Thursday, September 29, 2011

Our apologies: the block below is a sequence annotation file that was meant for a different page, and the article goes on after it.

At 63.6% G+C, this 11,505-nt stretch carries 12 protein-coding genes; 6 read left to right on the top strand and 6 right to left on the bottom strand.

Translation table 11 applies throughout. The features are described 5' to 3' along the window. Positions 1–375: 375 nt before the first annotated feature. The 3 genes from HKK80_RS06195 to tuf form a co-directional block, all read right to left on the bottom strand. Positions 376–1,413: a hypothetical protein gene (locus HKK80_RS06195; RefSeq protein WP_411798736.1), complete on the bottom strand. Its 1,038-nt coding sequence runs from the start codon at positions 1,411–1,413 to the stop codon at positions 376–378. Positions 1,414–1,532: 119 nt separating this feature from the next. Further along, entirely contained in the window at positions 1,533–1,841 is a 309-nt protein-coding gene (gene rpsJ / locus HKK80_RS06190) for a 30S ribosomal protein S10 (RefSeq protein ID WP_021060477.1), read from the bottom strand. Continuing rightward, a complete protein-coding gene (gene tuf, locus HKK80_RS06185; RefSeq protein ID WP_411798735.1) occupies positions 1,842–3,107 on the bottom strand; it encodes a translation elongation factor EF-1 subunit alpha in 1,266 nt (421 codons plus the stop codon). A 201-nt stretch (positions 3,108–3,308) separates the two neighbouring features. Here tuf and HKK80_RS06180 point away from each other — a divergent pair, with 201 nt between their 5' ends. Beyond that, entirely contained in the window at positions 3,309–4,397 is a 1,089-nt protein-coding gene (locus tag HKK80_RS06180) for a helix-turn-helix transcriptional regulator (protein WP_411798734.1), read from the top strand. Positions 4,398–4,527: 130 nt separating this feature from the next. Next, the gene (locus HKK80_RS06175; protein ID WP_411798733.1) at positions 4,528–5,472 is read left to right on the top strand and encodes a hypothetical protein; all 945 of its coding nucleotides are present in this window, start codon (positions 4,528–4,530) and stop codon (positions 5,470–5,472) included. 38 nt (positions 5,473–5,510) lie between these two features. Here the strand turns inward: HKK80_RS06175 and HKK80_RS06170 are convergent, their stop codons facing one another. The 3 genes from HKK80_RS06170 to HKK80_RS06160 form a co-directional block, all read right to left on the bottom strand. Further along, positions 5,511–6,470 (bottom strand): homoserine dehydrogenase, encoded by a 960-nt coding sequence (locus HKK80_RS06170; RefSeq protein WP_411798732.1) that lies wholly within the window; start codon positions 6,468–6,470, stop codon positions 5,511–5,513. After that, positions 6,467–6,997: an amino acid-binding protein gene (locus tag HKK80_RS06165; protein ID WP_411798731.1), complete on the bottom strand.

What - and how - should we be teaching world languages? What is the goal of attaining proficiency in a new language? Howard Gardner, in his book "A Disciplined Mind," asks us to think about why any subject or materials is taught to anyone - before we spend all the effort and time to determine proficiency objectives, assessment methods, curriculum, teacher qualifications and student classroom assignments. Gardner's vision is idealistic. He believes the goal of education is to help form the mind and character of students, so that they will be able to meet the challenges of our future society with creativity and confidence. How can language teachers contribute to this capacity? Why not be inspired with idealism? What new roads might our students travel, now that they have the capacity for language learning awakened within them? World literature is filled with stories of characters who learn a new language in a matter of weeks or months, (and in some cases it's just a necessary plot device so that they can get on with the dialogue in the following scenes.) In the James Cameron movie "Avatar" it was essential that our hero speak the language of the aboriginal community. He began with an intention to infiltrate, and ended up becoming a member, and a leader of the community. De Llosa's hero in "The Storyteller" makes a similar journey, and no doubt there are many others. It seems that teaching language is fundamentally different from teaching math, or science, or even the grammar and literature of a student's first language, or the dominant language of the community. When we teach a person to think, speak, read and write in a new language, we give them a unique gift. The inside of their head will never be the same.

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